Jeff Sessions' Deputy Faces Heat on the Hill

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Deputy Attorney General-designate Rod Rosenstein listens on Capitol Hill in Washington, Tuesday, March 7, 2017, during his confirmation hearing before the Senate Judiciary Committee.
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When Attorney General Jeff Sessions recused himself last week from any ongoing or future investigations into Russian meddling in the U.S. election, Rod Rosenstein became the man tasked with overseeing a potential probe. Rosenstein is President Donald Trump's nominee for deputy attorney general, and yesterday he faced tough questioning from lawmakers about Russian ties, and whether he would appoint a special prosecutor to the investigation.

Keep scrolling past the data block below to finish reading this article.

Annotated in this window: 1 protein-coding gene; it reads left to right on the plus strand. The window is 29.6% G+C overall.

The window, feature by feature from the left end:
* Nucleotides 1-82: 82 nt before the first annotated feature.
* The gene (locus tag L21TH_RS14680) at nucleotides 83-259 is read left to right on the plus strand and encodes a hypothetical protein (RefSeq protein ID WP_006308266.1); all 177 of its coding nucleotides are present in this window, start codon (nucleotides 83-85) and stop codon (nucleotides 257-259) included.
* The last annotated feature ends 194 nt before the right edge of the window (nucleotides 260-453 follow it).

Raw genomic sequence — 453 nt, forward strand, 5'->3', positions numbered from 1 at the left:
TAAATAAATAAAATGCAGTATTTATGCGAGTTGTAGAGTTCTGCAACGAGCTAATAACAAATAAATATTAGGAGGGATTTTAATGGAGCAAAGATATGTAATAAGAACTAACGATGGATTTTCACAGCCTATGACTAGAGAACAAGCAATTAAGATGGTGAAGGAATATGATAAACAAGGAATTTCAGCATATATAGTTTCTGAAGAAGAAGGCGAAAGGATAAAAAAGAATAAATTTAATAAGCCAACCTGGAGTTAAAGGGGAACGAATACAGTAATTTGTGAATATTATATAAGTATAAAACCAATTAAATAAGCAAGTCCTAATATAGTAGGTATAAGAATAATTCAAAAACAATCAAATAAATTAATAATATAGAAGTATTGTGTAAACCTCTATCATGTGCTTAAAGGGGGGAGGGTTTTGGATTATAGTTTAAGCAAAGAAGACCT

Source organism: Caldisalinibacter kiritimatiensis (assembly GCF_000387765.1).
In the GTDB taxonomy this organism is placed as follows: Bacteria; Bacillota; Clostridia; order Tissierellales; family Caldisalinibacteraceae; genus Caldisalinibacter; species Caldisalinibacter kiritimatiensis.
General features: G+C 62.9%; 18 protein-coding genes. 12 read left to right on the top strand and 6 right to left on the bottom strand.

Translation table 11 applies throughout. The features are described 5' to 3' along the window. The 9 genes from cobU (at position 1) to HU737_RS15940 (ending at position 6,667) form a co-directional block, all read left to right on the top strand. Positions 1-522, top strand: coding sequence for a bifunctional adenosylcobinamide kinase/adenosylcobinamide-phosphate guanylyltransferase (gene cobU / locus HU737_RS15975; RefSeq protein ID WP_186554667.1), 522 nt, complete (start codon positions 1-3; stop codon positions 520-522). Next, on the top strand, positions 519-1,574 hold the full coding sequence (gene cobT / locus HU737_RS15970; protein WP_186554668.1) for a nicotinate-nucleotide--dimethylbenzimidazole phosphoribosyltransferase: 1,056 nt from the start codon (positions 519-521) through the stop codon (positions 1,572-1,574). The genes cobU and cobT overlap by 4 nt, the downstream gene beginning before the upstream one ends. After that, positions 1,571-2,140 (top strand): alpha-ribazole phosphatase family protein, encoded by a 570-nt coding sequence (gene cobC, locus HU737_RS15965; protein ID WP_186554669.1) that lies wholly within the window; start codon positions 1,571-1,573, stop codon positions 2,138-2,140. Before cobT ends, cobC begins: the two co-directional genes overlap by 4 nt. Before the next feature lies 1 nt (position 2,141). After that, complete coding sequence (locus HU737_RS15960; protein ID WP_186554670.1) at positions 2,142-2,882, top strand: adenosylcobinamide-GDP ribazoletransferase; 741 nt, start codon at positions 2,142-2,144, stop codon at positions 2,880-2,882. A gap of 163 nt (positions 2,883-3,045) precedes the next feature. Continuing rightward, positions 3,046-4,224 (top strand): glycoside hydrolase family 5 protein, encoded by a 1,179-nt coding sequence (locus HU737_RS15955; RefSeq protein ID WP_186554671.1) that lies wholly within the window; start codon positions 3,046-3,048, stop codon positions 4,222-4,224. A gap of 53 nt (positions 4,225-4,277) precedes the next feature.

In a flashback to Jeff Sessions' confirmation hearing, U.S. Senator Al Franken of Minnesota asked Rosenstein how he would proceed if he discovered anyone affiliated with the Trump campaign had indeed been in contact with the Russian government.

“If there is predication to believe that such communication was in violation of federal law, senator, I would ensure an appropriate investigation," Rosenstein replied.

But Rosenstein wouldn't commit to appointing a special prosecutor on the Russia ties, which has Democrats fired up. Takeaway Washington Correspondent Todd Zwillich joins us from the Hill to tell us about Rosenstein and what he could mean for the Russian hacking investigation.